Mumford & Sons, The Middle East
House of Blues' Cambridge Room
June 10, 2010
Better than: being at the show that was taking place in the House of Blues' main hall. The Wonder Girls? Really?
Inside of the sold-out Cambridge Room at the House of Blues on Thursday night, there was little room for moving and wiggling about. Or, for that matter, for negativity.
Thanks to joyous, remarkable sets from Australian opening act The Middle East and the headliners, England's Mumford & Sons, smiles and boisterous cheers outnumbered any complaints about the heat and cramped quarters.
Starting off the evening, The Middle East--which has had a rather distinct North Texas presence over the last three months--executed a textbook version of the ramshackle style that might best be described as bandcamp-core. While employing seven musicians, the band rocked out on a variety of non-traditional rock instrumentation, including trumpet, flute, accordion, an amazing array of seemingly homemade, percussion-oriented noisemakers and, yes indeed, a whistle. Not a coach's whistle, though--a human, mouth-whistle. That oft-ignored instrument was used to a melodically rousing degree during the band's signature song, "Blood," one of the seven songs the band told the crowd that it was scheduled to play.
And play they did.
After informing the audience that this stop was to be their last show opening for Mumford & Sons after a month of dates together, the collective closed their set by delving into a slowly surging song that was introduced as being "about missing home." The group then channeled their longing for a place more familiar into a stirring performance that elicited heartier cheers than most opening acts are likely to enjoy on a regular basis.
Then it was time to bring out the band that has sold-out just about every stop on their current U.S. tour.
For a country that will soon be rooting against England and their World Cup team, last night was a chance for Dallas-area U.S. supporters to embrace two signature British exports--charm and superb, folk-based song craft.
(The key phrase being "folk-based." Because, really, this wasn't a folk show.)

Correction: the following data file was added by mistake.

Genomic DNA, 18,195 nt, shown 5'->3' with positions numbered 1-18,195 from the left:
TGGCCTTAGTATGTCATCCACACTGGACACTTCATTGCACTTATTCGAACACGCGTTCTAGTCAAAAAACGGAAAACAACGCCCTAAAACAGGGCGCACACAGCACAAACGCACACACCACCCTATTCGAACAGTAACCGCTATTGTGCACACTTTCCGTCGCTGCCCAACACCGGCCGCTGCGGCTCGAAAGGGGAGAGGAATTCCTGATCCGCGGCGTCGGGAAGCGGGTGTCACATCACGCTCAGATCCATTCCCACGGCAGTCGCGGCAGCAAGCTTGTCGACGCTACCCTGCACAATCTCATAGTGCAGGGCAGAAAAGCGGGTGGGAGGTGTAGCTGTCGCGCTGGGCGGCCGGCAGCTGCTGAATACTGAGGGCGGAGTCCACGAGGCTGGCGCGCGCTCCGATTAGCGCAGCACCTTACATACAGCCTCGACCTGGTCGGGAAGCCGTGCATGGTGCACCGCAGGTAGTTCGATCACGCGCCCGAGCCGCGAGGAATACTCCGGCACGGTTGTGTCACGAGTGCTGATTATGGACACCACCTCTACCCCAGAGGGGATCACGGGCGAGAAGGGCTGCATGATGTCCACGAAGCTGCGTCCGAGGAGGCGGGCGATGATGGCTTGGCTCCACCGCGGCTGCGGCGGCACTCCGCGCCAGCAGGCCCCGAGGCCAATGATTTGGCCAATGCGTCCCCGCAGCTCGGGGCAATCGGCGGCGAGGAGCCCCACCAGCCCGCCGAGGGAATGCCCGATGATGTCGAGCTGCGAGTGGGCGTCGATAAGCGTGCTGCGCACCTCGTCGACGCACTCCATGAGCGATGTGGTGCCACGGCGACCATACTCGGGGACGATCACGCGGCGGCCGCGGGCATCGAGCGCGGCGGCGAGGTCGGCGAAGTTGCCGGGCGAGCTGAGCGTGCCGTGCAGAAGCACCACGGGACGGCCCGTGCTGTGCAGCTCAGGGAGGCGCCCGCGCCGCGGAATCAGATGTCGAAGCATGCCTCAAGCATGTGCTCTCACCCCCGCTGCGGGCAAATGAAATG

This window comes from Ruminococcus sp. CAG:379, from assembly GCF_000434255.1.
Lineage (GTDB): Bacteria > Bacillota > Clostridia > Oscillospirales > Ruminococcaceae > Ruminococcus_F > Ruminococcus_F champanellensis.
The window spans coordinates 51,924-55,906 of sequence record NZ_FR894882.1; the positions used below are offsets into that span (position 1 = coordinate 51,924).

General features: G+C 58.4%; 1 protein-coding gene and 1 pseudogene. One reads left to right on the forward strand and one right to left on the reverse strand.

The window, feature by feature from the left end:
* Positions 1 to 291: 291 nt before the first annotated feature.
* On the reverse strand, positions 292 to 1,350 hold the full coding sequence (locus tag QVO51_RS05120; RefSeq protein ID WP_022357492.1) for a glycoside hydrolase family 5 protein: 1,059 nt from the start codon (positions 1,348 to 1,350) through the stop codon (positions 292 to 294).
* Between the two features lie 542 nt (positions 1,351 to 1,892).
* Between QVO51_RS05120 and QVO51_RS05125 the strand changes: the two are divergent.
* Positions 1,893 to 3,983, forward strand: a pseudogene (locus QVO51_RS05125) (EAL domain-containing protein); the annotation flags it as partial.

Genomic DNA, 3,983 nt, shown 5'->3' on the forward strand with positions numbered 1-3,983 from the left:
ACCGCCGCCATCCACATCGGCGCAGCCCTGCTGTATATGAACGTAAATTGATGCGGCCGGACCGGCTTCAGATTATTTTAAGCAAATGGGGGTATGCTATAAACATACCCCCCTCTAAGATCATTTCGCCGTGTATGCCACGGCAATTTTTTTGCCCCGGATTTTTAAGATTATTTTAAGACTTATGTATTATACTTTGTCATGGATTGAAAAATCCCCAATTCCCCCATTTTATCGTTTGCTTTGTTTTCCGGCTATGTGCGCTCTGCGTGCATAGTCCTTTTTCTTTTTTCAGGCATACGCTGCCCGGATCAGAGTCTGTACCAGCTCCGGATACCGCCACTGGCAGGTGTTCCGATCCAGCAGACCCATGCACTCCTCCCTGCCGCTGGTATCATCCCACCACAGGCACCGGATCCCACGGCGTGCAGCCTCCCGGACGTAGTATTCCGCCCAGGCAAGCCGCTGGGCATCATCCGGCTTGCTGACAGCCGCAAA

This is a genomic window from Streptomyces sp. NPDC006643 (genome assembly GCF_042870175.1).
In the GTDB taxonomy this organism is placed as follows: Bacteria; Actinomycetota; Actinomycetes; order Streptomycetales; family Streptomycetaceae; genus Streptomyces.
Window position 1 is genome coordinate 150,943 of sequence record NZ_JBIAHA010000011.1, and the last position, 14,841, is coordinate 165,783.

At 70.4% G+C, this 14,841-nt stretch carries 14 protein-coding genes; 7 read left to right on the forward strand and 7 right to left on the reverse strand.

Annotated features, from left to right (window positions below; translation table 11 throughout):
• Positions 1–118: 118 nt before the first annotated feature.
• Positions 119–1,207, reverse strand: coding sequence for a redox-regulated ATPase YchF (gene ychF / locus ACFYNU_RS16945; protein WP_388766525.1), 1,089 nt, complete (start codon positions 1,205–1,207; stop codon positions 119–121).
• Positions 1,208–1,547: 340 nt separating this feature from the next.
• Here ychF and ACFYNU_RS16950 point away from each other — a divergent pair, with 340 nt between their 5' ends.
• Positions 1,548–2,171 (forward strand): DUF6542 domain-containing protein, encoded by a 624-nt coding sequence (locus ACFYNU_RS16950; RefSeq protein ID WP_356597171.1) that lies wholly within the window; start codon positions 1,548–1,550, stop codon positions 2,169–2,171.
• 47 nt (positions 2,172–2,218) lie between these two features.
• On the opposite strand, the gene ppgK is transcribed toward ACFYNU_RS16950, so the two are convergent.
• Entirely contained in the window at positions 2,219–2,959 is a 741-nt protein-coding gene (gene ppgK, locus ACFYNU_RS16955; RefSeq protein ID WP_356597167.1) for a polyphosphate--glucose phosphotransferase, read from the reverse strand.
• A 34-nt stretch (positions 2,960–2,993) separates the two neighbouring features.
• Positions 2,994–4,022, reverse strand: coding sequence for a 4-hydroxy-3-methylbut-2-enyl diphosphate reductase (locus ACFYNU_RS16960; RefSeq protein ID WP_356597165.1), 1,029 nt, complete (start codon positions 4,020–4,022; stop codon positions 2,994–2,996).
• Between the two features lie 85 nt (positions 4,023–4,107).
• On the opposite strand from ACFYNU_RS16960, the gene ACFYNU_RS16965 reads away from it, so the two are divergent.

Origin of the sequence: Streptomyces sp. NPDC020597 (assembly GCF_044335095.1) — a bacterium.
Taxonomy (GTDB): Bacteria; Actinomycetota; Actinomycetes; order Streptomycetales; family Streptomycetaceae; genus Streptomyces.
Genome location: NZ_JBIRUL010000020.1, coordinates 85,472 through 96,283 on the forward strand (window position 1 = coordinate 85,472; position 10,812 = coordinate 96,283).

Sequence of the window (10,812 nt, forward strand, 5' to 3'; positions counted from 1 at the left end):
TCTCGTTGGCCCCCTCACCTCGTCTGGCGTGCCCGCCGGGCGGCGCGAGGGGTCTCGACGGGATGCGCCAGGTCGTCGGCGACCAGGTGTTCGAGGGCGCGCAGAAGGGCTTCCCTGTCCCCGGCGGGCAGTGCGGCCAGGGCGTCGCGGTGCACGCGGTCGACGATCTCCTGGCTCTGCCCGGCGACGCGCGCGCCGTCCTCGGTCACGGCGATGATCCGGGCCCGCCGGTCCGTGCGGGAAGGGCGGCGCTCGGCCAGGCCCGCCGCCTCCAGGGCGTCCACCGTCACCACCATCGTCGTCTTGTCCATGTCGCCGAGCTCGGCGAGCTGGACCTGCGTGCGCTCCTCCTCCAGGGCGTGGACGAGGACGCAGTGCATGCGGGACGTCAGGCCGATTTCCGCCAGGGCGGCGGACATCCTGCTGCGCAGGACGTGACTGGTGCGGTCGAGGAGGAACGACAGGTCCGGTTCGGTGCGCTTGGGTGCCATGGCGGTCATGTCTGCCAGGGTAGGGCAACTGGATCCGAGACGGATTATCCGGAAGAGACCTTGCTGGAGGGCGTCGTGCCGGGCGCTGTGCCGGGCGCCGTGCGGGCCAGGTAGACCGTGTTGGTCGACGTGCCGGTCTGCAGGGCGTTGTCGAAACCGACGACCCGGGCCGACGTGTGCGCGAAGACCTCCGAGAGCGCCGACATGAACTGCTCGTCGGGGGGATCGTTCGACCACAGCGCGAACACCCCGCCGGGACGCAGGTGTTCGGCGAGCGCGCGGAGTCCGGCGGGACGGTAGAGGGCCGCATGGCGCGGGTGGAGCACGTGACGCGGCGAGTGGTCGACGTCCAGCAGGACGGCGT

Thanks to Mumford & Sons' lead man, Marcus Mumford, both smashing, English traits were on obvious display and the four-piece band--which, by no means, is the acoustic, string band many have tried to label it as--huddled near the lip of the relatively low-setting stage, with a keyboard, upright bass, pedal steel and banjo, all in a straight horizontal row. They opened with "Sigh No More," which happens to be both the title track and opening number to their breakthrough LP.
What followed was an absolute, mushy love fest of the highest order. With positivity radiating, the adoring crowd seemed to embolden the humbled band, and, in turn, the devotion from the audience was reciprocated in the form of some fine, unhinged and resplendent, musical moments.
During the course of the slightly over an hour-long set--which was the band's first ever in Dallas--Mumford and gang (his mates really aren't his sons, you now) veered away from the known variables of their buzzed-about record only briefly. At the mid-point of their set, Mumford stepped to the back of the stage to claim a seat behind the drum kit as he introduced a new song, the piano, drum and electric guitar-intensive "Lover of the Light."
Other moments also scored high marks. Thanks to the inclusion of the F-bomb, "Little Lion Man" is a whale of a sing-along tune--and last night, there was an angry energy that enrobed the song. The raucous momentum continued with "The Cave," and, the tune proved to be downright goosebump-inducing as Mumford was shouting the chorus with the piano being banged wildly behind him. The group's scruffy harmony sung in "Timeshel" was more an exercise in the group supporting one another through solidarity, and not simply a display of honey-kissed vocal prowess.
When The Middle East bounded onto the stage to join in during the climax of "Roll Away Your Stone," they seemed to have eight different types of rattles and general items to keep rhythmic time with, and the departing tour mates provided the song with a loving commotion that cast a spirit of triumph into the crowd that was already feeling triumphant.
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Live, Mumford & Sons' rock outweighed folk by an immense proportion, love overpowered hate, and sweeping, sing-along choruses were as plentiful as the chants of "U.S.A! U.S.A!" were when Mumford brought up the topic of the impending World Cup match between England and the U.S..
As it turns out, Mumford was, perhaps unwittingly, discussing the land of his birth and home, and the land that wishes it could claim him.
Personal Bias: Earlier this week, Noah Bailey detailed his special experience at the Neil Young show, and how he was there as a fan, first and foremost. While, obviously, Mumford & Sons aren't anywhere near the level of Young, there were many points last night where it was almost impossible not to be swept up in the fun--regardless of whether I was there to review the show.
Random Note: When the band made attempts to gain cheers during a bit of in-between song banter, one band member asked about the Mavericks--and the crowd laughed and even booed. When Mumford proceeded to ask what the audience thought of T.O., boos became rather substantial. Funny enough, he then shouted the name, "Dirk Nowitzki," and the crowd went nuts with applause. Got that? Mavericks = T.O.; Dirk > his own team. We knew all that already, though.